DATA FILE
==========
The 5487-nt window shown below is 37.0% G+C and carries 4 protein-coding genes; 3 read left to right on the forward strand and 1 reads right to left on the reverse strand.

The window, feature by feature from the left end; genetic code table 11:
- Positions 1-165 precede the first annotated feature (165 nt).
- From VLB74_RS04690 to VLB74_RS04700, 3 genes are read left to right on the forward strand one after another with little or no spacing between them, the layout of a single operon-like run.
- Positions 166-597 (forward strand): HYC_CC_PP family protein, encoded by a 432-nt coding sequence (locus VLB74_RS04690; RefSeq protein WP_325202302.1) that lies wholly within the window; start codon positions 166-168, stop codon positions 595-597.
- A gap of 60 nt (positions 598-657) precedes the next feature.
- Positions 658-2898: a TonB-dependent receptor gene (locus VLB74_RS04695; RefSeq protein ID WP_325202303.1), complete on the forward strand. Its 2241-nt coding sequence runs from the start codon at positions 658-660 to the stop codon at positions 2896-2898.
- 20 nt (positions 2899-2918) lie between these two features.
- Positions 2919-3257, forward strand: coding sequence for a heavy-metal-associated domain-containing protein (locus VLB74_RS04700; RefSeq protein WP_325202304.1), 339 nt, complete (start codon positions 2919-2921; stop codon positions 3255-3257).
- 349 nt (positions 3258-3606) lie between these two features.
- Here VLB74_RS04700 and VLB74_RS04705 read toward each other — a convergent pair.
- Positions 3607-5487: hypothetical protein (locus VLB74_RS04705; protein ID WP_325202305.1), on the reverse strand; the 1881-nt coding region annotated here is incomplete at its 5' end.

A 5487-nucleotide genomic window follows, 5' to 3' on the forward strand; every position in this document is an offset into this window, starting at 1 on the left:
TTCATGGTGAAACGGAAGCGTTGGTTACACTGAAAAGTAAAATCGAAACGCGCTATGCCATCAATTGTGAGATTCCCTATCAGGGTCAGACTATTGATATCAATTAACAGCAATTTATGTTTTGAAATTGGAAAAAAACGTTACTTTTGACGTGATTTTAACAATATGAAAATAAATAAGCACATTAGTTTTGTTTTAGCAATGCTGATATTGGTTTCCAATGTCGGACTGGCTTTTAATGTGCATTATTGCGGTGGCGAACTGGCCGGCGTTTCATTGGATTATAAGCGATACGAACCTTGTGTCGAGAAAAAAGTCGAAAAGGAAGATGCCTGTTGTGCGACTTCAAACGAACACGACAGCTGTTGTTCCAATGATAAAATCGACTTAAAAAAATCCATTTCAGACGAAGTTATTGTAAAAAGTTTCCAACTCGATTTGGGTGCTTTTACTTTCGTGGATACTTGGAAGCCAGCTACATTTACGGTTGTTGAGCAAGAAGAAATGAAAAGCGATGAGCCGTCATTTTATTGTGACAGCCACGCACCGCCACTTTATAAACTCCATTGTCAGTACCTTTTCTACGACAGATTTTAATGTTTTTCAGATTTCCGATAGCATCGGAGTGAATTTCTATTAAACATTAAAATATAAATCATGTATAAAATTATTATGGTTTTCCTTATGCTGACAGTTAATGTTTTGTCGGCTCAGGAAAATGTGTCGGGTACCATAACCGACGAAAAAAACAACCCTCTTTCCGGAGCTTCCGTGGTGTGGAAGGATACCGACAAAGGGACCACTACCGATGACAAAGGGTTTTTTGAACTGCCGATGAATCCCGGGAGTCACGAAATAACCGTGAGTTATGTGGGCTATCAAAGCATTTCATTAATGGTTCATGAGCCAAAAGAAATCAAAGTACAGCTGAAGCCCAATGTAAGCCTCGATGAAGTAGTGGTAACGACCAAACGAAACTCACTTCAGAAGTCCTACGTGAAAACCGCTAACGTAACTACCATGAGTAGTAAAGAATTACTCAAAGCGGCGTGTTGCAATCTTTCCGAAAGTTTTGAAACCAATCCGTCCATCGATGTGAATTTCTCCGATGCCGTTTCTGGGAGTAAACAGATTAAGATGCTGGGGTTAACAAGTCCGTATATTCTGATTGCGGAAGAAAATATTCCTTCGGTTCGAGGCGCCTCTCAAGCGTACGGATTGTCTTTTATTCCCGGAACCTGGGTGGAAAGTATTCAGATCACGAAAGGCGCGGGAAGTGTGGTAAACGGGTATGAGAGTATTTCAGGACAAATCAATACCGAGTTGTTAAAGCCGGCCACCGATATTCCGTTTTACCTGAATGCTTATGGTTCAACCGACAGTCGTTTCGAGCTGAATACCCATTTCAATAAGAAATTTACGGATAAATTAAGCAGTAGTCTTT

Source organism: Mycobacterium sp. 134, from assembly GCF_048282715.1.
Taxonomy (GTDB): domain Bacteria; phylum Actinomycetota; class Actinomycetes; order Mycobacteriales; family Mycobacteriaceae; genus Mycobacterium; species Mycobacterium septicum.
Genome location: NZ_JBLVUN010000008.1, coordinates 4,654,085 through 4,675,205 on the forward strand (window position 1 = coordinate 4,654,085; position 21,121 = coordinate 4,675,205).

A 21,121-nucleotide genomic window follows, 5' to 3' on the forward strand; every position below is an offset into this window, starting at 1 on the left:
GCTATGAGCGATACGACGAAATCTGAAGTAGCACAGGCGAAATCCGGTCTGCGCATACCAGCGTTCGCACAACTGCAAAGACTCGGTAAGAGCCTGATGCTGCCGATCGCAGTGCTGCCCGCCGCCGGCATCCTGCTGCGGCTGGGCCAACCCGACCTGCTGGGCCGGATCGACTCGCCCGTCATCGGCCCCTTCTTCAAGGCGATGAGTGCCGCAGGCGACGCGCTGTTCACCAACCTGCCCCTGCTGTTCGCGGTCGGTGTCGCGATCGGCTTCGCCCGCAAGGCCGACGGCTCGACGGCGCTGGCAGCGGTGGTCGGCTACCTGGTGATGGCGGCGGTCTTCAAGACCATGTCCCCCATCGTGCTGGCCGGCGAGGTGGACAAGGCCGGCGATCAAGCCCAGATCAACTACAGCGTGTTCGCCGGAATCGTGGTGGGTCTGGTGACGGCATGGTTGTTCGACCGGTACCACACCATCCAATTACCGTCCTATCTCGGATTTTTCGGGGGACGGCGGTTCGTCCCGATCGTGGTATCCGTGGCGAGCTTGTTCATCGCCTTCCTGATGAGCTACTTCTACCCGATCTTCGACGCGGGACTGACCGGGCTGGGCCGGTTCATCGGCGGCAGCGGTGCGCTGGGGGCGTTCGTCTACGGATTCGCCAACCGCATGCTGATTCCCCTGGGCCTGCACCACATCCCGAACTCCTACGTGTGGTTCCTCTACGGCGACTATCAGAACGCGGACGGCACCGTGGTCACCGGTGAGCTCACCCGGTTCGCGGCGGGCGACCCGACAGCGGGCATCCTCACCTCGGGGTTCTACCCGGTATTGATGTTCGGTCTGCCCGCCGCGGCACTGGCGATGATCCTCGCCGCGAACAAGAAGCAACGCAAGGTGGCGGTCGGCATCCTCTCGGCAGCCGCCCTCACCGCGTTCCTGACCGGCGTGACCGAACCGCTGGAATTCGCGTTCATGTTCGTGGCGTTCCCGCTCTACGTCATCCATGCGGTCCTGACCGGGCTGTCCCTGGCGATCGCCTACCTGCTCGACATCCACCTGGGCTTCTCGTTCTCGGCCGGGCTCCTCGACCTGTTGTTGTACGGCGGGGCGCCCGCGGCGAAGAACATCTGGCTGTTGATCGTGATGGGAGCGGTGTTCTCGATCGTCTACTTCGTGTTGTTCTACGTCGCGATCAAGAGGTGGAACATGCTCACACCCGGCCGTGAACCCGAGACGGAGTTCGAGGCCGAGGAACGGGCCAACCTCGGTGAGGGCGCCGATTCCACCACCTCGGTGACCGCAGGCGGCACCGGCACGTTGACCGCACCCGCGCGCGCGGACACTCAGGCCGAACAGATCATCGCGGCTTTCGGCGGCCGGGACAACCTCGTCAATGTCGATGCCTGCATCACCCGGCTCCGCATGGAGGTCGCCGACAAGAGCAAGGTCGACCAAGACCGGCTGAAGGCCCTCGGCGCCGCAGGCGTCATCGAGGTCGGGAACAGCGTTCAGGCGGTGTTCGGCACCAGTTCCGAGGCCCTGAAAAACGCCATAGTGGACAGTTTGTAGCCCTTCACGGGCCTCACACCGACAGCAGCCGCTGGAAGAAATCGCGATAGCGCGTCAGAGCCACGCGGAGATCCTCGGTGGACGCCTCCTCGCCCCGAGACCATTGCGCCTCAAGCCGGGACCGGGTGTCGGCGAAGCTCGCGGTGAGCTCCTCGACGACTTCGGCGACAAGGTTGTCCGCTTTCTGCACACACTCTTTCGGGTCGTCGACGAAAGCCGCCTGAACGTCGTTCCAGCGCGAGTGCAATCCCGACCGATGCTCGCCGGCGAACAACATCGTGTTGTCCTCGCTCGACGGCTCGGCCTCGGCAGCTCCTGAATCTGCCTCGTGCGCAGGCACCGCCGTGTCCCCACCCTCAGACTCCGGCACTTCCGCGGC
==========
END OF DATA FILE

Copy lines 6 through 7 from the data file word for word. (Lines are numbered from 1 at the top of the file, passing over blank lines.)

- A gap of 60 nt (positions 598-657) precedes the next feature.
- Positions 658-2898: a TonB-dependent receptor gene (locus VLB74_RS04695; RefSeq protein ID WP_325202303.1), complete on the forward strand. Its 2241-nt coding sequence runs from the start codon at positions 658-660 to the stop codon at positions 2896-2898.